Topic: February 2000 Book -- Crime and Punishment (83 of 85), Read 17 times Conf: CLASSICS CORNER From: Ann Davey (davey@tconl.com) Date: Saturday, February 19, 2000 01:14 PM Barb, I think that Dostoevsky was satirizing an extreme form of socialism, which advocated living in common, free sex and so forth. This is not to say that approved of the milder forms of socialism. From what I have read, he was a firm supporter of the tsarist government after he returned from Siberia. I agree with you that nihilism and socialism are not the same thing. The nihilists seem closer to anarchists, and the anarchists were a definite group in 19th century Russia. If memory serves me correctly it was an anarchist who assassinated Tsar Alexander II in 1881. Russia never experienced democratic government nor capitalism. A strong autocratic state, first led by the tsars and then by the Communists, has been typical of their history for centuries. It would be nice to think that their more recent experiments with democracy and free markets will be successful, but I'm not holding my breath. Ann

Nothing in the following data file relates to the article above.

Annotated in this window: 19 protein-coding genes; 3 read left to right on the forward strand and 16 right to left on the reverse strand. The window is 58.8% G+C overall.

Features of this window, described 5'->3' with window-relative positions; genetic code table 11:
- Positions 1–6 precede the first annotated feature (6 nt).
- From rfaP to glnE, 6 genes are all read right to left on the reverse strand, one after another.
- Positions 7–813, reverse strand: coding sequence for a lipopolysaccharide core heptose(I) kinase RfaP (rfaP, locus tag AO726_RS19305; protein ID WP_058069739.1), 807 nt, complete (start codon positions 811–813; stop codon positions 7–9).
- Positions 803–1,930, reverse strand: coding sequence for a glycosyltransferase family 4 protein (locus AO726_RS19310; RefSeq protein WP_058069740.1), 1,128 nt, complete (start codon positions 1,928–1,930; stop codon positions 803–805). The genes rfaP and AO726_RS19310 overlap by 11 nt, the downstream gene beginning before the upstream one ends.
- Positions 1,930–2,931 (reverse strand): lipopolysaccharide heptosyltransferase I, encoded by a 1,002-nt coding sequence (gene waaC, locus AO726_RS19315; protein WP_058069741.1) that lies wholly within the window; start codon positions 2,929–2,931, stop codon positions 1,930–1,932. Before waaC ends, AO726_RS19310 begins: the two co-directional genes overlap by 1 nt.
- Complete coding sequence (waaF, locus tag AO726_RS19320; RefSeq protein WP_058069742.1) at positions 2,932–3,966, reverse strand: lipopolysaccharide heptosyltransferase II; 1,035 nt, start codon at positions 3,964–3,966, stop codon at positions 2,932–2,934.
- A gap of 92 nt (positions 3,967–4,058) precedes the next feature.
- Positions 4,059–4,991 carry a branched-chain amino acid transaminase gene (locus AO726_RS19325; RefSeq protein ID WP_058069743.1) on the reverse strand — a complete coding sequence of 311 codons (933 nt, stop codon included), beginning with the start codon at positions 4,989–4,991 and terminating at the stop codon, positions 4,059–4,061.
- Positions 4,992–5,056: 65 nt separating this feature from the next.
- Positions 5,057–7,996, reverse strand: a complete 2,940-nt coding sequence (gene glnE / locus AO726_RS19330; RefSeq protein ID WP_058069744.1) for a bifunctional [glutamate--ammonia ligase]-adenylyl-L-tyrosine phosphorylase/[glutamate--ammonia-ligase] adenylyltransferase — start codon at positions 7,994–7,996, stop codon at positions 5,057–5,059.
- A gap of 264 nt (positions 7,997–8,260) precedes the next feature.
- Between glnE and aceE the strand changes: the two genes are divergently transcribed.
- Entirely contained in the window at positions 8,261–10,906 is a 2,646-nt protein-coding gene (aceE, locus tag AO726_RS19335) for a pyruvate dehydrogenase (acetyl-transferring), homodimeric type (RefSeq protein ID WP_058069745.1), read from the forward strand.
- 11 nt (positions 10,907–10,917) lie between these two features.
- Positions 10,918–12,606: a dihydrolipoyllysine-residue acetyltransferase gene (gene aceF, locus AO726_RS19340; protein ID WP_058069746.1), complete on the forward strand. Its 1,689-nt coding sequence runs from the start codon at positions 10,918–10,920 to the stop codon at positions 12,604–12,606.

Topic: February 2000 Book -- Crime and Punishment (84 of 85), Read 19 times Conf: CLASSICS CORNER From: R Bavetta (rbavetta@prodigy.net) Date: Saturday, February 19, 2000 02:55 PM Seems to me that Siberia could have a sobering effect on anyone's thinking. Ruth
Topic: February 2000 Book -- Crime and Punishment (85 of 85), Read 21 times Conf: CLASSICS CORNER From: Ann Davey (davey@tconl.com) Date: Saturday, February 19, 2000 06:12 PM Ruth, You got that right. Lately, I've been feeling like I live in Siberia. Ah well, the snow should be gone by next week and we didn't get hit near as hard as much of the country. Ann